September 28, 2022

Volume XII, Number 271

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Boston Wants to Reduce Its Designated Port Area but What's Good for the Goose Has to Be Good for the Eight Other Ganders.

Several months ago Mayor Wu announced that she was putting the planning of the Downtown waterfront on ice so the administration could focus on the East Boston waterfront.  Now the Administration is demanding that the Commonwealth reverse the designation of East Boston's Inner Harbor and Chelsea Creek as Designated Port Areas.  While the Wu Administration was able to drive a stake through the heart of the Downtown Municipal Harbor Plan, this is going to be a much, much heavier lift.   That's because Municipal Harbor Plans are generally about local visioning and Designated Port Areas are about the needs of the Commonwealth, the region and the nation.

The ten Designated Port Areas in the Commonwealth have been determined to have "state, regional, and national significance with respect to the promotion of water-dependent industrial uses and commercial activities that rely on marine transportation or the withdrawal or discharge of large volumes of water."  Several of those "water-dependent industrial uses" would not have a home in Massachusetts if it weren't for the preservation of Designated Port Areas and, but for the fact that it is really hard to un-designate Designated Port Areas, there is little doubt that many of those industrial uses would have been displaced long ago.  It seems like only a few years ago that some said the Port of Boston's Conley Terminal was obsolete and should be put to another use.  Now it is booming.

Having said that, with an increasing focus on Environmental Justice, we have to recognize that Designated Port Areas can cause significant Environmental Justice issues for the communities in which they are located.  It is also undeniable that many historical water-dependent industrial uses are just that and they're not coming back.

It is time for the State, with input from the affected municipalities, to take a fresh look at what we need from our waterfront.   This should be a state-wide look that includes assessments of resiliency and accessibility.  No one municipality should bear a disproportionate share of the weight of our "water-dependent industrial use" needs but no municipality should get special treatment either, even if it is the Commonwealth's capital city with a popular and visionary Mayor.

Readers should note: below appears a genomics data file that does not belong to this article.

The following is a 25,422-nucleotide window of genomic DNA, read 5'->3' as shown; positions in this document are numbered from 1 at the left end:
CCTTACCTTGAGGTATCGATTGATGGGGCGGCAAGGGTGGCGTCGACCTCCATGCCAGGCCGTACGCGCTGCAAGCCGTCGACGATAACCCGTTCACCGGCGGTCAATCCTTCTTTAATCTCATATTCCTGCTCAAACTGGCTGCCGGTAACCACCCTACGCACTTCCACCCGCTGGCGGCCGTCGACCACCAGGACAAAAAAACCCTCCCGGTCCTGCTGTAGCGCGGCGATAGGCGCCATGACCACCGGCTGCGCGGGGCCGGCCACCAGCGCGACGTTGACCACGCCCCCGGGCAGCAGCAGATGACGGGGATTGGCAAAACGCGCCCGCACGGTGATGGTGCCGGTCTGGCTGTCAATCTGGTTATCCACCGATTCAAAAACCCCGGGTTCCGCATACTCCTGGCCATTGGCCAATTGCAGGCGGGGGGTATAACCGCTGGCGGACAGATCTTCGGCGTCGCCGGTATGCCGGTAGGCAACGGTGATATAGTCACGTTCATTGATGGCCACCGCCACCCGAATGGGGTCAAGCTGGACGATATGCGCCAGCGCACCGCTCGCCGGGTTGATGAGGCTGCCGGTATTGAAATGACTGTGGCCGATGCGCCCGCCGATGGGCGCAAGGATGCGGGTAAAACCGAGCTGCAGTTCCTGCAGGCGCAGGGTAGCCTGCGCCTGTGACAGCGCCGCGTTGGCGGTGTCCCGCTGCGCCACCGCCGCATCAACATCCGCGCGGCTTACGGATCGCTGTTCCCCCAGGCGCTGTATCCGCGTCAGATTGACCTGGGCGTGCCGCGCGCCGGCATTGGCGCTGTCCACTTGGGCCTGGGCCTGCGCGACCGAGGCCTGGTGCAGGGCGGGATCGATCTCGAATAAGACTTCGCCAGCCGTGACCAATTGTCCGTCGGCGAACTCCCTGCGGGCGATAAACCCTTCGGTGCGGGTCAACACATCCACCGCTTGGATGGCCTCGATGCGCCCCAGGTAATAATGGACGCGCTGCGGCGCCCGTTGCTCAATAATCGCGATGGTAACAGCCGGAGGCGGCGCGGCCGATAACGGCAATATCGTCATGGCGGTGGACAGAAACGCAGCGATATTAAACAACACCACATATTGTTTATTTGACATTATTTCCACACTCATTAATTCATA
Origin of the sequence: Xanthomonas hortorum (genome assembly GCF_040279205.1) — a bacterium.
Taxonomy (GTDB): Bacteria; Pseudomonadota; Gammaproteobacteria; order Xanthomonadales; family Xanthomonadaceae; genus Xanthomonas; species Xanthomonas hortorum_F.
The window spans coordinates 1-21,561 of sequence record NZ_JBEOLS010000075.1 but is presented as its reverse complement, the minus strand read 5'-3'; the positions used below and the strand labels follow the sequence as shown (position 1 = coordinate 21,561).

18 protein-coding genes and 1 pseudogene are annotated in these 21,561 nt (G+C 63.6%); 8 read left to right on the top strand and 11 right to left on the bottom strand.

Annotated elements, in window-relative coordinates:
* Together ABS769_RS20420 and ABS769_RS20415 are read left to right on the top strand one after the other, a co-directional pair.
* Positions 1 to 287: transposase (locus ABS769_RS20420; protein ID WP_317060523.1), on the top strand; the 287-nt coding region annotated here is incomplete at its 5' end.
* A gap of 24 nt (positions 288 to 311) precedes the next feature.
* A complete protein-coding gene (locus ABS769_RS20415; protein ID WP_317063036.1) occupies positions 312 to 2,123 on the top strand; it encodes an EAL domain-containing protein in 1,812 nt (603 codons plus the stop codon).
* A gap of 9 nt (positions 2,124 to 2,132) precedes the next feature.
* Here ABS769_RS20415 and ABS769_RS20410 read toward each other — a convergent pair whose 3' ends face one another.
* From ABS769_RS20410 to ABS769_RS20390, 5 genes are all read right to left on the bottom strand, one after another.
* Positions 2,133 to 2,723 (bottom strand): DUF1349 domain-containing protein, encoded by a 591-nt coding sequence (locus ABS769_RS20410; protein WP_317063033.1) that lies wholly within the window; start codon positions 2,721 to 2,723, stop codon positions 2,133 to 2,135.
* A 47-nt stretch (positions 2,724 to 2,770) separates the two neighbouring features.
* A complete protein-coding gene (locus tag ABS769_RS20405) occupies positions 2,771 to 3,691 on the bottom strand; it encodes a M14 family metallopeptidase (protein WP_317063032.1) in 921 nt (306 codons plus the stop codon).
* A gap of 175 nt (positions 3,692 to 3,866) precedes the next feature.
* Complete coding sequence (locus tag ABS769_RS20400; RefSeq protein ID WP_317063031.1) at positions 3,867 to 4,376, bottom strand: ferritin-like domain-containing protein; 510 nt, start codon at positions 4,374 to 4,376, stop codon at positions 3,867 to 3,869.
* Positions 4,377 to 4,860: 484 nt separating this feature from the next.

In a letter to Beth Card, the state’s energy and environmental affairs secretary, Wu wrote that most of the DPA’s industrial restrictions along East Boston’s Inner Harbor and along Chelsea Creek “no longer serve the community’s needs and are not aligned with the future of the neighborhood.” But Wu also said she doesn’t want to remove the restrictions in a way that would exacerbate “displacement pressures and speculative real estate investment.”

https://www.bostonglobe.com/2022/09/19/business/ports-parks-wu-asks-state-lift-industrial-restrictions-along-eastie-waterfront/?p1=BGSearch_Overlay_Results

©1994-2022 Mintz, Levin, Cohn, Ferris, Glovsky and Popeo, P.C. All Rights Reserved.National Law Review, Volume XII, Number 263
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About this Author

Jeffrey R. Porter, Environmental Attorney, Mintz Levin, Risk Analysis Lawyer
Member

Jeff leads the firm’s Environmental Law Practice. He is also a member of the firm’s Policy Committee. For 23 years, he has advised clients regarding complex environmental regulatory compliance and permitting issues, including issues relating to air and water discharges and hazardous waste storage and disposal. In 2011 and 2012, the firm received the Acquisition International Legal Award for “US Environmental Law Firm of the Year.” The awards celebrate excellence and reward firms, teams and individuals for their contribution to client service, innovation and commitment to quality.

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617-348-1711
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